VOL. 132 | NO. 164 | Friday, August 18, 2017
Wonder Bread Garage Gets OK From Parking Authority
By Patrick Lantrip
The Downtown Parking Authority has given its approval to the 481-space parking garage connected to the $73 million Wonder Bread redevelopment, paving the way for developers PGK Properties to seek final approval from the Memphis City Council and Shelby County Commission.
The parking authority, an affiliate board of the Downtown Memphis Commission, approved the Medical District-area garage at its Wednesday, Aug. 16, meeting.
Last week, the developers received a 20-year payment-in-lieu-of-taxes incentive from the Center City Revenue Finance Corp., another DMC affiliate board, to help offset the construction costs of the mixed-use development, which will include 286 apartment units and 150,000 square feet of office and retail space in addition to the garage.
PGK Properties, the ownership group that includes Development Services Group, Worthington Hyde Partners and SWH Partners, is seeking a public-private partnership with the DMC for the garage.
(Development Services Group)
“What excites us about the Edge District is that it’s a connecting neighborhood,” Ethan Knight, director of project management for Development Services Group, told the parking authority. “This area really is key for the future growth of Downtown Memphis.”
According to a DPA staff report, construction on the garage would be financed using up to $6 million from the PILOT Extension Fund, while the developers would put up just under $3 million.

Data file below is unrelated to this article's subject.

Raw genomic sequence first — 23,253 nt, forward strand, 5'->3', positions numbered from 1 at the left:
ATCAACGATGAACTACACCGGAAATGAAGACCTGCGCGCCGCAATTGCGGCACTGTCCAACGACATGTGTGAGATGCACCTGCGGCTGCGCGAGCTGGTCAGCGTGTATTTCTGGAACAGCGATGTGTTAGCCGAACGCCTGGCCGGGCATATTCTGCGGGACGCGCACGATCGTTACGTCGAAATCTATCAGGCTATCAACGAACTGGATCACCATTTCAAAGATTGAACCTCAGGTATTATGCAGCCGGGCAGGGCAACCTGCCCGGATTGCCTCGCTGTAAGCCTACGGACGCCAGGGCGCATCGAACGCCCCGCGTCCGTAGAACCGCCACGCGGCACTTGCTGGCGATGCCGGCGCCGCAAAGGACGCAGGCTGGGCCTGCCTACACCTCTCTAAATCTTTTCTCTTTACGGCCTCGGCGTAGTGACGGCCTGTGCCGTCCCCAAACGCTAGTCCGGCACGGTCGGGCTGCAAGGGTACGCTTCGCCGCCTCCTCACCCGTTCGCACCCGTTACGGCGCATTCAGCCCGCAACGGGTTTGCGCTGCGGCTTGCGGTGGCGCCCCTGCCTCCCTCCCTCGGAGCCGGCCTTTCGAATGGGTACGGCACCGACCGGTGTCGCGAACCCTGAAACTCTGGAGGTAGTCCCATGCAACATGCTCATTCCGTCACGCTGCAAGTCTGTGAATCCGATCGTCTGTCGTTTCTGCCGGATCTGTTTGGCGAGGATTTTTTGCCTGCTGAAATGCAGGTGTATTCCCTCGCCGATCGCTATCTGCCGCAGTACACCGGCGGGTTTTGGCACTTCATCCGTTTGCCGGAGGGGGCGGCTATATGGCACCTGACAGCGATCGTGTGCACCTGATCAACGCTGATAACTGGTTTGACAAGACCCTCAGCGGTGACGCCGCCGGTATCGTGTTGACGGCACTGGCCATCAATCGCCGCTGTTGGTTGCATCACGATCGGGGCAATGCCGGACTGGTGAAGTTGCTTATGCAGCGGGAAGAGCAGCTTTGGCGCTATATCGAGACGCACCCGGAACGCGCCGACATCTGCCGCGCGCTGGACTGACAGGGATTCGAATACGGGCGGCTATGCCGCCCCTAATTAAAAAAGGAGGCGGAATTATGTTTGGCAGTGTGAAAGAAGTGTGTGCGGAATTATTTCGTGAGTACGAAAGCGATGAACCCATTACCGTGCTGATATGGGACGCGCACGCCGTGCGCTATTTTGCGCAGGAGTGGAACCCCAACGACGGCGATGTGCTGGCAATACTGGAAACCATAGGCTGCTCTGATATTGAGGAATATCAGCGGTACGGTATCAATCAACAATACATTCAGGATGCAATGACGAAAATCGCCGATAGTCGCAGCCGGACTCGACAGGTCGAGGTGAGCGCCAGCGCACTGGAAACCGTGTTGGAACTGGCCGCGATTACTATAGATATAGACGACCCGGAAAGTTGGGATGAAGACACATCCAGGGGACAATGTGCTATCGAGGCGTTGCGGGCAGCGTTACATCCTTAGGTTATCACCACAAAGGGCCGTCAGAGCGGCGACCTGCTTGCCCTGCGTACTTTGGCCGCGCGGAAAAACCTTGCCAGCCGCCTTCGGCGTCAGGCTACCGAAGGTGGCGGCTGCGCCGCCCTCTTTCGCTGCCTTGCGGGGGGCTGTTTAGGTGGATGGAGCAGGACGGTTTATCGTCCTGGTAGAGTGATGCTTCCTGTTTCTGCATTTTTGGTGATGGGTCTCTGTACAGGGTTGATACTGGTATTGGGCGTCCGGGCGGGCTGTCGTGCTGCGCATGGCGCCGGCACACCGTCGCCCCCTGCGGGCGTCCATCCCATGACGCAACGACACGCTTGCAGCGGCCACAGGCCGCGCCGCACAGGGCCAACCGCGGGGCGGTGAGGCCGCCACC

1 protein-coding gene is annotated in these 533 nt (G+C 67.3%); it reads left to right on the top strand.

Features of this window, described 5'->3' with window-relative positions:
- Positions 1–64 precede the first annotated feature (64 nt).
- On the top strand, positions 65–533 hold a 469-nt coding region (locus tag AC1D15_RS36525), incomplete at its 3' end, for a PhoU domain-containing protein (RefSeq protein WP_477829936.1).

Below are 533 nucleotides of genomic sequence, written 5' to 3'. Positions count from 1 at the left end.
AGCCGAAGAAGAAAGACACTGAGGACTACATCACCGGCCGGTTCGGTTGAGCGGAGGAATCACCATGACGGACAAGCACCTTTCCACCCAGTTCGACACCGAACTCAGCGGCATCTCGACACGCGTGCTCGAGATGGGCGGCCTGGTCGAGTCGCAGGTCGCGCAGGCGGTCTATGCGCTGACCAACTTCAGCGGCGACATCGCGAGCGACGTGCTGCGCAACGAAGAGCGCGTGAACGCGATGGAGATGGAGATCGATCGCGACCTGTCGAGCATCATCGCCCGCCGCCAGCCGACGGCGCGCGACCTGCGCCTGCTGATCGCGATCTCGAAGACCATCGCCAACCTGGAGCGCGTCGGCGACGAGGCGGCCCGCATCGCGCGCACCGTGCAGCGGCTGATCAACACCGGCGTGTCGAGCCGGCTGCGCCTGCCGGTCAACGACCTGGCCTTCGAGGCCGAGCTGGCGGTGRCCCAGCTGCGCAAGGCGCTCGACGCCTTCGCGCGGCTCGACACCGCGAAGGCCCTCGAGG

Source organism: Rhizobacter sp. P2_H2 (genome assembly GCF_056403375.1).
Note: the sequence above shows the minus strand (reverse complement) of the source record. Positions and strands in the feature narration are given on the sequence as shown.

“The PILOT Extension Fund is a finite resource, but if we look at our cash flow and commitments right now, we can certainly OK this project without hurting us or hindering us in any way,” DMC interim president Jennifer Oswalt said.
Now that the deal is has been approved by the DPA, it must be vetted by the city council, county commission, and both mayors.
At that point, the city and the developers would enter a 45-year agreement to operate the garage as a public parking facility. Under the agreement, the CCRFC would own the garage and lease it to the DPA, which in turn would enter into a capital lease with PGK Properties.
This method provides the developers with the option to purchase the garage from the CCRFC in the future.
“DMC staff agrees with the applicant that a new public parking garage in the neighborhood is needed to help unlock the development potential of vacant and underutilized buildings in the Edge District,” the report reads in part.
Earlier Wednesday, the DMC-affiliated Center City Development Corp. approved a partnership with The South End Improvement Alliance to reactivate the underpass on G.E. Patterson Avenue near the new Central Station redevelopment.
To help achieve this, the DMC and SEA plan on pressure-washing the underpass and patching the cracks along retaining wall, adding pedestrian-oriented lighting above the sidewalk, painting a public art mural on the northern wall, and installing high-quality signage to reinforce the neighborhood’s identity.
The project is expected to carry a $74,721 price tag, with the SEA putting up $27,274 and the CCDC covering the remaining amount.
Additionally, Central Station developer Henry Turley Co. has agreed to contribute developmental services for the project, which will include an analysis of the existing conditions, project scoping and design, project management, outreach, and securing all required approvals.
Previously, the SEA and DMC partnered on a similar project to install public art murals and enhanced pedestrian lighting at two other South End underpasses that carried a $120,282 price tag.